In the sixties, there was a black and white TV show about a talking horse. Recently, a friend told me she read that the horse – Mr. Ed – was really played by a zebra.
I told my friend it couldn’t possibly be true. I pointed out to her that unless they covered the horse in makeup, the stripes would still show up on black and white TV.
Her reply: “But I read it on Snopes, so it must be true!”
I love Snopes as much as the next person, but I recognize a dangerous statement when I hear one. If you don’t know, Snopes.com is a site that debunks myths and popular legends. Because of its stance as a truth-seeking resource, it is fact-based and considered trustworthy.
I thanked my friend for the call, and said I’d get back to her later. I had to get online and see for myself.
At the Snopes site, I found the “Mr. Ed was a zebra” story under “Popular Myths.” As I read it, I started to get a cold chill. Had Snopes been untrustworthy all along? Because this story was definitely bogus.
At the end of the story, there was a link to “Additional Information About This Page.” And there I got a big surprise … and breathed a sigh of relief.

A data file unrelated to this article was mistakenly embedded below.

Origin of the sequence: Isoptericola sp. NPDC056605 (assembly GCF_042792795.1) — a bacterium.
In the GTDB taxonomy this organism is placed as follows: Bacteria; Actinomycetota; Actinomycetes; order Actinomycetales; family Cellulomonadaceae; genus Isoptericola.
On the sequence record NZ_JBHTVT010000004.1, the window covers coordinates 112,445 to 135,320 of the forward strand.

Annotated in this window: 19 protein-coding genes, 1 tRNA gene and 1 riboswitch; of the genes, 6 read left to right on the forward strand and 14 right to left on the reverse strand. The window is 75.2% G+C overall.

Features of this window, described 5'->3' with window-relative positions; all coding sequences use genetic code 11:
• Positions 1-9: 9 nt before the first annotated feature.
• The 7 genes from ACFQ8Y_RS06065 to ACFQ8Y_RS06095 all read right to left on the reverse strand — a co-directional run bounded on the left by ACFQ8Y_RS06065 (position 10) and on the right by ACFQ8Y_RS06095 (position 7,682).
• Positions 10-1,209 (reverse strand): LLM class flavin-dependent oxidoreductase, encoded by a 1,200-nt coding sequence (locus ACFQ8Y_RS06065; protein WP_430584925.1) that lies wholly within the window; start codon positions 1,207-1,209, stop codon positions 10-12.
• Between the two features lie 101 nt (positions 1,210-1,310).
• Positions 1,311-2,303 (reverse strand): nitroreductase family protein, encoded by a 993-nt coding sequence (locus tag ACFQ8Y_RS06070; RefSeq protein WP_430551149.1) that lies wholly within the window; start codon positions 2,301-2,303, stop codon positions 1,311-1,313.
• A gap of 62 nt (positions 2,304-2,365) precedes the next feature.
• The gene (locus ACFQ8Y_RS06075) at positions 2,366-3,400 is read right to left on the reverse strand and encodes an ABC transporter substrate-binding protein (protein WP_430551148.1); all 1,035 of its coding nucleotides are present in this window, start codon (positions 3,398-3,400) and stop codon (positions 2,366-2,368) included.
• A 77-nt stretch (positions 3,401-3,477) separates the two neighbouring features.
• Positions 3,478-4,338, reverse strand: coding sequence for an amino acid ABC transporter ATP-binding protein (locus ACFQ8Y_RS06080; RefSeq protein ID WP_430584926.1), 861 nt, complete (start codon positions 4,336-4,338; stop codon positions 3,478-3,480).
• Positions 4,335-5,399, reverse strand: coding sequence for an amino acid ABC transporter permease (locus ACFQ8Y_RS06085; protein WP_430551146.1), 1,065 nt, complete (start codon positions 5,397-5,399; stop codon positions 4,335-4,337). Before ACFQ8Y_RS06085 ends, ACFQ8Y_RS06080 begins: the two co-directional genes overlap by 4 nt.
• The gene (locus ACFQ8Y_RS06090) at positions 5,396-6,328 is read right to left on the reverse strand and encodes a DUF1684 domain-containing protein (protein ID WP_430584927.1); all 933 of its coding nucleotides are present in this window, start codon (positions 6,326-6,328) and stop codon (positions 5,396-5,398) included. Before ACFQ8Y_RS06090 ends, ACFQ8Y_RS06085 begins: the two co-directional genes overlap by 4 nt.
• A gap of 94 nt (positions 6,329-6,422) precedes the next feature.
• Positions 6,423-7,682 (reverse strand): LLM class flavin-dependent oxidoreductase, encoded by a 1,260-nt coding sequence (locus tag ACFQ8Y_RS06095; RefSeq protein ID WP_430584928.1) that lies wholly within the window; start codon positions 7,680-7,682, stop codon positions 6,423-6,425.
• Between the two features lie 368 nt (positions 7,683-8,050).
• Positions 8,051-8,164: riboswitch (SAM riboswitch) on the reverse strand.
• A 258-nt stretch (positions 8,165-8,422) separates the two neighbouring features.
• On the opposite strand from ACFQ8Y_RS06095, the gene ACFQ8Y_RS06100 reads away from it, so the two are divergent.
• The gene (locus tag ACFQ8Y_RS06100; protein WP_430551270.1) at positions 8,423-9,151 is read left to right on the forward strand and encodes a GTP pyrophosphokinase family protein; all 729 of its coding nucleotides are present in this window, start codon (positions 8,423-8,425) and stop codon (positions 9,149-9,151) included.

It seems Snopes published an entire section of false stories to prove a point. They all link to an article explaining the False Power of Authority. In other words, just because Snopes is a “trusted” news source, you still shouldn’t blindly trust the information they provide. You should always be thinking critically. And that goes for everything you hear or read in the media.
As Michael Masterson says: “When the rational answers are in, you must compare them to your gut instinct.”[Ed. Note: Mark Morgan Ford was the creator of Early To Rise. In 2011, Mark retired from ETR and now writes the Palm Beach Letter. His advice, in our opinion, continues to get better and better with every essay, particularly in the controversial ones we have shared today. We encourage you to read everything you can that has been written by Mark.]